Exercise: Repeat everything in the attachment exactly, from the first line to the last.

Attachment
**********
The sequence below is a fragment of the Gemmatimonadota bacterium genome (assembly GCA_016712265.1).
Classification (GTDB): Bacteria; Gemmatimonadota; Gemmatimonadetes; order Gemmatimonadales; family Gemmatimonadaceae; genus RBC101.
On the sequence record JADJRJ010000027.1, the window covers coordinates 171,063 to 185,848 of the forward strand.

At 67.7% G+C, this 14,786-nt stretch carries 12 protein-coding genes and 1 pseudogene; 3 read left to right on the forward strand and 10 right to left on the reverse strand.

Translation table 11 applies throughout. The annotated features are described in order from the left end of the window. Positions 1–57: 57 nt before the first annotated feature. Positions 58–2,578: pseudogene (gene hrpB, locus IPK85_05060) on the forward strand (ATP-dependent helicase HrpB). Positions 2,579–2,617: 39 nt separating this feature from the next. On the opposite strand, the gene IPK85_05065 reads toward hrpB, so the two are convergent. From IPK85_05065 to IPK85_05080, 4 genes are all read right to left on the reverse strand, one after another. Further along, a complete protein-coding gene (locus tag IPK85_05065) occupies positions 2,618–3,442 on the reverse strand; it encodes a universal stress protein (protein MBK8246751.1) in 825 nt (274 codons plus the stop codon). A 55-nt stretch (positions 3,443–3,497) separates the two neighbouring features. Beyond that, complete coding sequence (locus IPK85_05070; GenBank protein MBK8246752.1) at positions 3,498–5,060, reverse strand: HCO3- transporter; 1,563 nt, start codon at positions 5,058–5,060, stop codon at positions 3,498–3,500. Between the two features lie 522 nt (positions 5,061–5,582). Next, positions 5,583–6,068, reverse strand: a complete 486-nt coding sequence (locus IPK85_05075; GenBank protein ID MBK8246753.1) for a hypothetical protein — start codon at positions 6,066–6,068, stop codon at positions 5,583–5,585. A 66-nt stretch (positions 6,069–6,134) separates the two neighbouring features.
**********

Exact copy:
The sequence below is a fragment of the Gemmatimonadota bacterium genome (assembly GCA_016712265.1).
Classification (GTDB): Bacteria; Gemmatimonadota; Gemmatimonadetes; order Gemmatimonadales; family Gemmatimonadaceae; genus RBC101.
On the sequence record JADJRJ010000027.1, the window covers coordinates 171,063 to 185,848 of the forward strand.

At 67.7% G+C, this 14,786-nt stretch carries 12 protein-coding genes and 1 pseudogene; 3 read left to right on the forward strand and 10 right to left on the reverse strand.

Translation table 11 applies throughout. The annotated features are described in order from the left end of the window. Positions 1–57: 57 nt before the first annotated feature. Positions 58–2,578: pseudogene (gene hrpB, locus IPK85_05060) on the forward strand (ATP-dependent helicase HrpB). Positions 2,579–2,617: 39 nt separating this feature from the next. On the opposite strand, the gene IPK85_05065 reads toward hrpB, so the two are convergent. From IPK85_05065 to IPK85_05080, 4 genes are all read right to left on the reverse strand, one after another. Further along, a complete protein-coding gene (locus tag IPK85_05065) occupies positions 2,618–3,442 on the reverse strand; it encodes a universal stress protein (protein MBK8246751.1) in 825 nt (274 codons plus the stop codon). A 55-nt stretch (positions 3,443–3,497) separates the two neighbouring features. Beyond that, complete coding sequence (locus IPK85_05070; GenBank protein MBK8246752.1) at positions 3,498–5,060, reverse strand: HCO3- transporter; 1,563 nt, start codon at positions 5,058–5,060, stop codon at positions 3,498–3,500. Between the two features lie 522 nt (positions 5,061–5,582). Next, positions 5,583–6,068, reverse strand: a complete 486-nt coding sequence (locus IPK85_05075; GenBank protein ID MBK8246753.1) for a hypothetical protein — start codon at positions 6,066–6,068, stop codon at positions 5,583–5,585. A 66-nt stretch (positions 6,069–6,134) separates the two neighbouring features.